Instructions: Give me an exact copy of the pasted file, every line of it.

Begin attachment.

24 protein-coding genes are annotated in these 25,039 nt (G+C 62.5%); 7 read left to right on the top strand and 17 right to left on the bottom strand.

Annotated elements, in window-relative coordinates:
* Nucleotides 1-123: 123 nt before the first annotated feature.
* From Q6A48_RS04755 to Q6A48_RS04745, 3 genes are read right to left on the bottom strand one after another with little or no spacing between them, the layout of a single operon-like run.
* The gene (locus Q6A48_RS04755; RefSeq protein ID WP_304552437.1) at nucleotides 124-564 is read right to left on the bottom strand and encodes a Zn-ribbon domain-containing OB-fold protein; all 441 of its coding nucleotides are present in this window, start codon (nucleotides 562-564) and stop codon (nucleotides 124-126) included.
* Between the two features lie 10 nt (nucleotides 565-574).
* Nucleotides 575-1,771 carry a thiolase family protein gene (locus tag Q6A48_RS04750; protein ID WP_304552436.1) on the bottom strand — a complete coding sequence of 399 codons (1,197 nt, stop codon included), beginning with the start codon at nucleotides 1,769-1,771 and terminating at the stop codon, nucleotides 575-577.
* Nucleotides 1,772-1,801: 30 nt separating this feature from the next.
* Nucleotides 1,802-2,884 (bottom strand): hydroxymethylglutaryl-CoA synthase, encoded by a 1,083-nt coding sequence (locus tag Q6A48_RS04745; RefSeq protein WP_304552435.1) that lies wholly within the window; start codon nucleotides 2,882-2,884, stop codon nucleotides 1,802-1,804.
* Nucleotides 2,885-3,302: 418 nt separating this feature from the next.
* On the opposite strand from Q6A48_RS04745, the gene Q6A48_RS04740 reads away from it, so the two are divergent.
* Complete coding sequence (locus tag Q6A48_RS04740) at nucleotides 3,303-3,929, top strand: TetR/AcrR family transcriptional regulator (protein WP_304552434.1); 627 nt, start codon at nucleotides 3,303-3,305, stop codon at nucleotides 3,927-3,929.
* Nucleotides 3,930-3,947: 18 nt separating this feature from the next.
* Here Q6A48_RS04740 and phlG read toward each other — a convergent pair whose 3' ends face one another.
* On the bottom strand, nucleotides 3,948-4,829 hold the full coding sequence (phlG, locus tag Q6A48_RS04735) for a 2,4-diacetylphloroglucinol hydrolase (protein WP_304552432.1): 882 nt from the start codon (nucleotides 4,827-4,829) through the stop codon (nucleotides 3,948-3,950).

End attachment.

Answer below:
24 protein-coding genes are annotated in these 25,039 nt (G+C 62.5%); 7 read left to right on the top strand and 17 right to left on the bottom strand.

Annotated elements, in window-relative coordinates:
* Nucleotides 1-123: 123 nt before the first annotated feature.
* From Q6A48_RS04755 to Q6A48_RS04745, 3 genes are read right to left on the bottom strand one after another with little or no spacing between them, the layout of a single operon-like run.
* The gene (locus Q6A48_RS04755; RefSeq protein ID WP_304552437.1) at nucleotides 124-564 is read right to left on the bottom strand and encodes a Zn-ribbon domain-containing OB-fold protein; all 441 of its coding nucleotides are present in this window, start codon (nucleotides 562-564) and stop codon (nucleotides 124-126) included.
* Between the two features lie 10 nt (nucleotides 565-574).
* Nucleotides 575-1,771 carry a thiolase family protein gene (locus tag Q6A48_RS04750; protein ID WP_304552436.1) on the bottom strand — a complete coding sequence of 399 codons (1,197 nt, stop codon included), beginning with the start codon at nucleotides 1,769-1,771 and terminating at the stop codon, nucleotides 575-577.
* Nucleotides 1,772-1,801: 30 nt separating this feature from the next.
* Nucleotides 1,802-2,884 (bottom strand): hydroxymethylglutaryl-CoA synthase, encoded by a 1,083-nt coding sequence (locus tag Q6A48_RS04745; RefSeq protein WP_304552435.1) that lies wholly within the window; start codon nucleotides 2,882-2,884, stop codon nucleotides 1,802-1,804.
* Nucleotides 2,885-3,302: 418 nt separating this feature from the next.
* On the opposite strand from Q6A48_RS04745, the gene Q6A48_RS04740 reads away from it, so the two are divergent.
* Complete coding sequence (locus tag Q6A48_RS04740) at nucleotides 3,303-3,929, top strand: TetR/AcrR family transcriptional regulator (protein WP_304552434.1); 627 nt, start codon at nucleotides 3,303-3,305, stop codon at nucleotides 3,927-3,929.
* Nucleotides 3,930-3,947: 18 nt separating this feature from the next.
* Here Q6A48_RS04740 and phlG read toward each other — a convergent pair whose 3' ends face one another.
* On the bottom strand, nucleotides 3,948-4,829 hold the full coding sequence (phlG, locus tag Q6A48_RS04735) for a 2,4-diacetylphloroglucinol hydrolase (protein WP_304552432.1): 882 nt from the start codon (nucleotides 4,827-4,829) through the stop codon (nucleotides 3,948-3,950).